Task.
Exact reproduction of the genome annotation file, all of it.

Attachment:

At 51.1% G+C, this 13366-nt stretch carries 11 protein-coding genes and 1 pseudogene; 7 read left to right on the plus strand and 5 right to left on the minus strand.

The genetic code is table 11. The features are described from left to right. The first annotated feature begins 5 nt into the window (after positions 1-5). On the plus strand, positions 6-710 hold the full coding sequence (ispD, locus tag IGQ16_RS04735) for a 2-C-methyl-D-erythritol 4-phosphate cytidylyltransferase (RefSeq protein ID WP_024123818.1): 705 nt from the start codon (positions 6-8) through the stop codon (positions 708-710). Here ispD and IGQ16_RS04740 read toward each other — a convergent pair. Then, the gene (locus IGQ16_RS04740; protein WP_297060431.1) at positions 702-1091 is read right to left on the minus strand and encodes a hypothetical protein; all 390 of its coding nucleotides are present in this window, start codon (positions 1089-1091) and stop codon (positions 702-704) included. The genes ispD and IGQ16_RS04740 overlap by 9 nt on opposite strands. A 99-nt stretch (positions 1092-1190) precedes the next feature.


At 51.1% G+C, this 13366-nt stretch carries 11 protein-coding genes and 1 pseudogene; 7 read left to right on the plus strand and 5 right to left on the minus strand.

The genetic code is table 11. The features are described from left to right. The first annotated feature begins 5 nt into the window (after positions 1-5). On the plus strand, positions 6-710 hold the full coding sequence (ispD, locus tag IGQ16_RS04735) for a 2-C-methyl-D-erythritol 4-phosphate cytidylyltransferase (RefSeq protein ID WP_024123818.1): 705 nt from the start codon (positions 6-8) through the stop codon (positions 708-710). Here ispD and IGQ16_RS04740 read toward each other — a convergent pair. Then, the gene (locus IGQ16_RS04740; protein WP_297060431.1) at positions 702-1091 is read right to left on the minus strand and encodes a hypothetical protein; all 390 of its coding nucleotides are present in this window, start codon (positions 1089-1091) and stop codon (positions 702-704) included. The genes ispD and IGQ16_RS04740 overlap by 9 nt on opposite strands. A 99-nt stretch (positions 1092-1190) precedes the next feature.